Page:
Honors | Geology of Sculptors' Material
H205 | 0019 | Basu, A.

Critical evaluation of properties of rocks and minerals used in
sculptures. Origin and distribution of marble (limestone), quartzite
(sandstone), jade, alabaster, and other common earth-materials. Critical
appraisal of the choice of material by sculptors mostly in Western Europe;
geology of localities famous for sculptures and studios. Two lectures and
one laboratory per week.

Goal:  Research in an undefined field, i.e., the application of geology to
aesthetics. Students will learn to formulate a scientific research project
and complete it on time.

Theme:  The central theme of this course is the process of discovering
knowledge within the theoretical and empirical constructs of the science
of geology vis a vis objects of art that are beyond rational explanation.
We expect to introduce "a way of thinking" that connects science
(requiring reproducible results) and products of art (necessarily unique).
Yet, an object of art could be viewed as a product of industry from
geological raw materials. We address neither a controversial question nor
a relevant issue; rather, we focus on an intellectual curiosity about a
rational connection betwee4n seemingly unrelated disciplines and entities.
How would one go about finding the connection, if any, and how would one
approach the problem in a scientifically valid way, constitute the core of
the course.

Textbooks: None.Instead we will have reading assignments from several
books on reserve in the Geology Library (6th Floor) and in the Fine Arts
Library (2nd Floor). Initial assignment will be: Feynman: Surely You're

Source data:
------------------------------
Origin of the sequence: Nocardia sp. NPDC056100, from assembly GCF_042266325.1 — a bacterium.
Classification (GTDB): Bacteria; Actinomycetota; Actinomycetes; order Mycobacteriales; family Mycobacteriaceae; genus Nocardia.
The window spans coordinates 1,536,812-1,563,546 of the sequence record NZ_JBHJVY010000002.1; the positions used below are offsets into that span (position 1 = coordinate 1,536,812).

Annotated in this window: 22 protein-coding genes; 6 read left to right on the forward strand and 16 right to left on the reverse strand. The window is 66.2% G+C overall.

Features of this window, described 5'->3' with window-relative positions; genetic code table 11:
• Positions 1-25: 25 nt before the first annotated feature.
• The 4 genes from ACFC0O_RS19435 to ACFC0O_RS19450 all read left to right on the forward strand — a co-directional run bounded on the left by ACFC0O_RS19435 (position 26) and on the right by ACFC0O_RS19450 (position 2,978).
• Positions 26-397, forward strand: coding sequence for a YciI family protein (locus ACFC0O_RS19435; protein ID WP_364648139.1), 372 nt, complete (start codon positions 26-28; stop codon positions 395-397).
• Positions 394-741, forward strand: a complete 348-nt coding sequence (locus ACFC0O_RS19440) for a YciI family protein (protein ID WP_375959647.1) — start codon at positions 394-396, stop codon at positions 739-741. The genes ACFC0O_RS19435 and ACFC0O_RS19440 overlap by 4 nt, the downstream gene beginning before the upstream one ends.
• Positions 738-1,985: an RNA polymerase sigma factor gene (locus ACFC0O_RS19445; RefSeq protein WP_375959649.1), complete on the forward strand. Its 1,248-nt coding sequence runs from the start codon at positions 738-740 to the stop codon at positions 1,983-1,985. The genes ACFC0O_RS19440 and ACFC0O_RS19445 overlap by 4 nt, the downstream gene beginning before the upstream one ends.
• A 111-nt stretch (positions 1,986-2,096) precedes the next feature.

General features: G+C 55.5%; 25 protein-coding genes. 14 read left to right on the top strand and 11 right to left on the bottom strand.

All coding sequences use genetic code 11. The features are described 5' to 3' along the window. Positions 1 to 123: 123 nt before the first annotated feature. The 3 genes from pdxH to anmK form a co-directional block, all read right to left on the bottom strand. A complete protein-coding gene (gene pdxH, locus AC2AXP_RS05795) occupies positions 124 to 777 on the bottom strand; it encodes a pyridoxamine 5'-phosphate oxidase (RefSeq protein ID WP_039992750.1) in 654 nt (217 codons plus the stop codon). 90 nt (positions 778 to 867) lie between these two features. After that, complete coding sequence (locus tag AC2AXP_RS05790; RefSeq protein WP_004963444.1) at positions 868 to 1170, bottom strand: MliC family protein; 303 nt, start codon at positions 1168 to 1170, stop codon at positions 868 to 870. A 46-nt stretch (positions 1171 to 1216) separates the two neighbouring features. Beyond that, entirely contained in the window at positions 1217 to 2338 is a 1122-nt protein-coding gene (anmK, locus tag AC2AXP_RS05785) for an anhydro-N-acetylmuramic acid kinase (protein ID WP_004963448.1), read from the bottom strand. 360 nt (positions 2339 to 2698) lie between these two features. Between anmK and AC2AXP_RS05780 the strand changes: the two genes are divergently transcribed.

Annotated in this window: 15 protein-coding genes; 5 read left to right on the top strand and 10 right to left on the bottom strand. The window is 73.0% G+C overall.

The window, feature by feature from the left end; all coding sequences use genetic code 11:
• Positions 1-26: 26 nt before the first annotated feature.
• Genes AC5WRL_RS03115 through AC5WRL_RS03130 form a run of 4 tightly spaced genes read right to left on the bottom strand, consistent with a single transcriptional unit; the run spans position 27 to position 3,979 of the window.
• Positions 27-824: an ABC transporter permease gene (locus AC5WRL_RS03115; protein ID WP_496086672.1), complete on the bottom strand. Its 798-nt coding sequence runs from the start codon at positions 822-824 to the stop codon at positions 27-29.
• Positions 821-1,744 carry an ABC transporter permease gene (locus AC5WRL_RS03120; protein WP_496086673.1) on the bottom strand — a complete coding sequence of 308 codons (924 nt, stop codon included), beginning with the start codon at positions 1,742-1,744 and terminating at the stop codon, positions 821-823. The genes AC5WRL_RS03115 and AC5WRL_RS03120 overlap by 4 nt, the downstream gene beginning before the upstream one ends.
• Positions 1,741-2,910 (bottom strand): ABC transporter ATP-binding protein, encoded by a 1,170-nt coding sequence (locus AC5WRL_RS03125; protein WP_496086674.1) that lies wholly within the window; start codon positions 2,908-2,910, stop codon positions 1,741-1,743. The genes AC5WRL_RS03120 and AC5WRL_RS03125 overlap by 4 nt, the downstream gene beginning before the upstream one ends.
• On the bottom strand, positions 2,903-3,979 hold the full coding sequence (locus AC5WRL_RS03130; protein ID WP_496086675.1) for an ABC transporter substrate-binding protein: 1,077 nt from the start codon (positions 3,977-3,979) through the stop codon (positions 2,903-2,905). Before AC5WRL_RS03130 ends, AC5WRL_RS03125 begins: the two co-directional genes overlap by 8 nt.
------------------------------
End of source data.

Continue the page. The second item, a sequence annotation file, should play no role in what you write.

Joking, Mr. Feynman (Pages 191-198) and Press Siever: Understanding Earth
(Pages 9-18).

Course Organization: The course will be organized in three thematic
parts, not necessarily in a sequence. One part will consist of gathering
information from textbooks, e.g., properties of minerals and rocks and the
processes that formed them, and, the geological reasons for the occurrence
of these materials at certain places on the earth. The second part will be
the examination of the actual material used by sculptors in fashioning
their products. A third part, and the most challenging, will be an
analysis of the reasons why a certain material was used for a sculpture.
This third part will be carried out first in groups and then individually
as projects.

Students will visit the IU Art Museum regularly to familiarize themselves
with objects of art and consult the Fine Arts Library and the museum's
archives for information on the material used in some of the sculptures.
Attempts will be made to visit the Indianapolis Museum of Art and possibly
the Art Institute of Chicago to examine a variety of sculptures (subject
to funding for "field work").

Examinations and Grading:  Grading will be on an "A-F" scale; "P-F" will
not be permitted and an "I" will be allowed only for medical reasons and
extremely extenuating circumstances. Visiting an out-of-town museum may be
required subject to funding.

Two intra-term lecture examinations
Two lab examinations
Oral and written presentations of group projects           5%+20%=25%
Oral and written presentations of individual projects    5%+25%=30%
Final Examination (comprehensive)                              30%